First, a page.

12 Songs, 52 Minutes

EDITORS’ NOTES

Under the supervision of Jimi Hendrix's sister Janie Hendrix and his producer/engineer Eddie Kramer, 2013's People, Hell and Angels collects 1968 and 1969 recordings that showcase what Hendrix was doing post–Electric Ladyland. Most of the recordings here haven't surfaced in these forms on bootlegs, and the quality is consistently high. "Hear My Train A-Comin'" and Elmore James' "Bleeding Heart" have previously been available, but never in this naked presentation from the first studio session with bassist Billy Cox and drummer Buddy Miles (who formed Hendrix's Band of Gypsies). Hendrix had Stephen Still overdub the bass for "Somewhere" at a time when original bassist Noel Redding was on the outs. Saxophonist and singer Lonnie Youngblood leads the furious funk of "Let Me Move You." The instrumental "Inside Out," with original Experience drummer Mitch Mitchell on drums, feels like a variation on "Purple Haze" and "Voodoo Child (Slight Return)." "Easy Blues" adds rhythm guitarist Larry Lee and percussionists Jerry Velez and Juma Sultan to the Hendrix/Cox/Mitchell trio. 

Apple Digital Master

EDITORS’ NOTES

Under the supervision of Jimi Hendrix's sister Janie Hendrix and his producer/engineer Eddie Kramer, 2013's People, Hell and Angels collects 1968 and 1969 recordings that showcase what Hendrix was doing post–Electric Ladyland. Most of the recordings here haven't surfaced in these forms on bootlegs, and the quality is consistently high. "Hear My Train A-Comin'" and Elmore James' "Bleeding Heart" have previously been available, but never in this naked presentation from the first studio session with bassist Billy Cox and drummer Buddy Miles (who formed Hendrix's Band of Gypsies). Hendrix had Stephen Still overdub the bass for "Somewhere" at a time when original bassist Noel Redding was on the outs. Saxophonist and singer Lonnie Youngblood leads the furious funk of "Let Me Move You." The instrumental "Inside Out," with original Experience drummer Mitch Mitchell on drums, feels like a variation on "Purple Haze" and "Voodoo Child (Slight Return)." "Easy Blues" adds rhythm guitarist Larry Lee and percussionists Jerry Velez and Juma Sultan to the Hendrix/Cox/Mitchell trio.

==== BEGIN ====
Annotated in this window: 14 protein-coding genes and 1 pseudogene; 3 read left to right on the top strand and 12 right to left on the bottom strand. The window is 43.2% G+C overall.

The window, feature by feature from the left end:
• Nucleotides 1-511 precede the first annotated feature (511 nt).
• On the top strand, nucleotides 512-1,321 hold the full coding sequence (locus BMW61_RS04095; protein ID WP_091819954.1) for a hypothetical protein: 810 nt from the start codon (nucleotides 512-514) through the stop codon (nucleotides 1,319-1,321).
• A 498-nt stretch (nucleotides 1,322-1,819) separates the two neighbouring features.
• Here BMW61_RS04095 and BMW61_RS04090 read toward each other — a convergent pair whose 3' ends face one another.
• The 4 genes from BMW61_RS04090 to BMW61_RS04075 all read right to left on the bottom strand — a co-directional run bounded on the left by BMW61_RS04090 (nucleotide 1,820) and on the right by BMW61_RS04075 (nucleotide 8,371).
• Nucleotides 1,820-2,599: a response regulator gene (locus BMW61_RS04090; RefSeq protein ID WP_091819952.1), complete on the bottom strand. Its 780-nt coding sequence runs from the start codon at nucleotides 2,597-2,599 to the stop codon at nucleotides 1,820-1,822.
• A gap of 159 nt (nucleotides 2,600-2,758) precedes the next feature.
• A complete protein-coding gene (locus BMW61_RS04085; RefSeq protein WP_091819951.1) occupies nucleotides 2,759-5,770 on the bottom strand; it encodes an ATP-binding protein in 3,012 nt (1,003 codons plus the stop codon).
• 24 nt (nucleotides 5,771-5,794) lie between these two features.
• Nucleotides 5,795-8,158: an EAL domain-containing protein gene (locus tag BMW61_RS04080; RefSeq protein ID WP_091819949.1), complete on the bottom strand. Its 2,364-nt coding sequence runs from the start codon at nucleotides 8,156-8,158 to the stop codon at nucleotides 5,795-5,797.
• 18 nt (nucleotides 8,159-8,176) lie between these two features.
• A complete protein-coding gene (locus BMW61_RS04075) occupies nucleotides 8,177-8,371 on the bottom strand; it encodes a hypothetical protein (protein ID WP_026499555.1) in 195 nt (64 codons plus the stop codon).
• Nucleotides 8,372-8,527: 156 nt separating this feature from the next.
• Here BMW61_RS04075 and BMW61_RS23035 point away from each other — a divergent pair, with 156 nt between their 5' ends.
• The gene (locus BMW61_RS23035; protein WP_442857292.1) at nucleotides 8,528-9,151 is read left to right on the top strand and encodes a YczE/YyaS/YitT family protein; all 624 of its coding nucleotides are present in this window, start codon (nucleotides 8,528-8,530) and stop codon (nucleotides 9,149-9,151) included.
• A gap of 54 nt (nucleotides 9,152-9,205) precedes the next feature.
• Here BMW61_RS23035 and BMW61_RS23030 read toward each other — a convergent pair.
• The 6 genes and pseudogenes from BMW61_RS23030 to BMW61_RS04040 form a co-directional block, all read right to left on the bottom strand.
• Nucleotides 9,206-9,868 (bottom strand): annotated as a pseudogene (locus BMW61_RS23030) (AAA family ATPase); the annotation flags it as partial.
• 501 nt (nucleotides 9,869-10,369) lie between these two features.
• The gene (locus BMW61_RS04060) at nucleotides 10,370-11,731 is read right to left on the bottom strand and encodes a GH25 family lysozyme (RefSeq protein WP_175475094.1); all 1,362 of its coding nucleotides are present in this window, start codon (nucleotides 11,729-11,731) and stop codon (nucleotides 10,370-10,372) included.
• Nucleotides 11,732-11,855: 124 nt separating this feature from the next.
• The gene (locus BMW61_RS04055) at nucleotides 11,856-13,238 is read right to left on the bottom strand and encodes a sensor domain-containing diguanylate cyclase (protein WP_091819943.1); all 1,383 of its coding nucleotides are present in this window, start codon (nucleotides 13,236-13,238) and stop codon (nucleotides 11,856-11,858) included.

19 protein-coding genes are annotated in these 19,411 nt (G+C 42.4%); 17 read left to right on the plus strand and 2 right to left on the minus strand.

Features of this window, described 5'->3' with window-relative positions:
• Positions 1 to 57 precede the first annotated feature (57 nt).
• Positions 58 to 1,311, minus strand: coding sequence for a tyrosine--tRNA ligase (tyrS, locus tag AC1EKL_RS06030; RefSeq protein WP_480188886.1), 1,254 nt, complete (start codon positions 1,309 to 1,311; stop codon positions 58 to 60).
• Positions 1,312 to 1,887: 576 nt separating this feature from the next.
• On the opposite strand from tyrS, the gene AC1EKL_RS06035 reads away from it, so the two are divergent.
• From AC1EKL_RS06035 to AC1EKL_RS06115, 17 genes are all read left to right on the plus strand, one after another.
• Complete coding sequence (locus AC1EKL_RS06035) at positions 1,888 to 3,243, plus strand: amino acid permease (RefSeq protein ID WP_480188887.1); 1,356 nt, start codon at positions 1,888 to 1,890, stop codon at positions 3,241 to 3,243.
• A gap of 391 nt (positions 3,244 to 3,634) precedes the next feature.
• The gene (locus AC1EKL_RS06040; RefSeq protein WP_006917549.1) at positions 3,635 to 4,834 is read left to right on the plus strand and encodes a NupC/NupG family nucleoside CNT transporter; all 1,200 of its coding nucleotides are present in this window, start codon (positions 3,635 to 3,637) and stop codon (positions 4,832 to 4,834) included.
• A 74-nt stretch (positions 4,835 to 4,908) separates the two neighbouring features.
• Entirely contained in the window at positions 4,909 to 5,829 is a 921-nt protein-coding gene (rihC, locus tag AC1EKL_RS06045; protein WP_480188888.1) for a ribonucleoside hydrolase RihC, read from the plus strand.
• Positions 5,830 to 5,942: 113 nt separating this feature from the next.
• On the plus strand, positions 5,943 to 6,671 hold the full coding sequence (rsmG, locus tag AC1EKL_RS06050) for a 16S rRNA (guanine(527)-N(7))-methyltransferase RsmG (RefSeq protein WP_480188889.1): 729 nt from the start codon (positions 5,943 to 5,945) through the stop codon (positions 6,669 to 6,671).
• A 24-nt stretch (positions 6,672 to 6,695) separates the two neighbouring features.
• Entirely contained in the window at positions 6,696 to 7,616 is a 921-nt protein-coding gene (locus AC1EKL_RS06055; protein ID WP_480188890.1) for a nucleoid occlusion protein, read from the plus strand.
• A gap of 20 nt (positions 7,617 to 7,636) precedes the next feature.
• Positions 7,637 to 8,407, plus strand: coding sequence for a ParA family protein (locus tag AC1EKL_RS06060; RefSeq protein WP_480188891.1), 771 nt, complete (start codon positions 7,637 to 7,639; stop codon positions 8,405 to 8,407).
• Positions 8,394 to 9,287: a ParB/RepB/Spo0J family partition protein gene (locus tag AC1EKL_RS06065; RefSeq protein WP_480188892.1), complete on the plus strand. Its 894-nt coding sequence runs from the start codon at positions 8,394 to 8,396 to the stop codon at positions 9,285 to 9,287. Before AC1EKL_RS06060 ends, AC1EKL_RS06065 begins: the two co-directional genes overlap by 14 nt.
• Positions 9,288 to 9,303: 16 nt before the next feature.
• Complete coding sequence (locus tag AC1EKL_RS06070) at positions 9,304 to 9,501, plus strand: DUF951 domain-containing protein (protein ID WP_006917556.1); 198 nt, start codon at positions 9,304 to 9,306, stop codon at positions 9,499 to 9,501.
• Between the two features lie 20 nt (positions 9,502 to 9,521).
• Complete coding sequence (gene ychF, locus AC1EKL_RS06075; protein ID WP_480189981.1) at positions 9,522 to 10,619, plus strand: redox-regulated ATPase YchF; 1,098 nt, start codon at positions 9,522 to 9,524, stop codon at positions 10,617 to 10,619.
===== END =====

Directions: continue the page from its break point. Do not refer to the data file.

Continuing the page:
Mastered for iTunes
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Ratings and Reviews

4.5 out of 5
855 Ratings

855 Ratings

mattal1958 ,

????

Jimi, God bless him, only recorded music from 1966 thru 1970.

They've been releasing "unreleased" material from him for 40-plus years now.

How was it humanly possible for him to record all of this stuff? Even if all he did was sit in a studio and play 24/7 for four years?

pjp7228 ,

Really!!!!???

Better then 99% of what is put out today by so called "bands"

GTRSlinger ,

HENDRIX!!!!!!!

Jimi is the man without a doubt. The funny thing is when people comment & have no idea what they're talking about. The music has already been released, it's really not "new". What's new is the package in which it is released. Like the song "Somewhere" was already released back in the 70's from a posthumous album called "Crash Landing" released by Reprise records. The only real difference is you may get the unedited versions of certain songs (hopefully) on the new release. I only hope that the other songs on this album are different versions and not being rereleased on a newer album. I also love the fact that Jimi's original engineer remasters his music for the Experience Hendrix label. Who better than the man himself Eddie Kramer!

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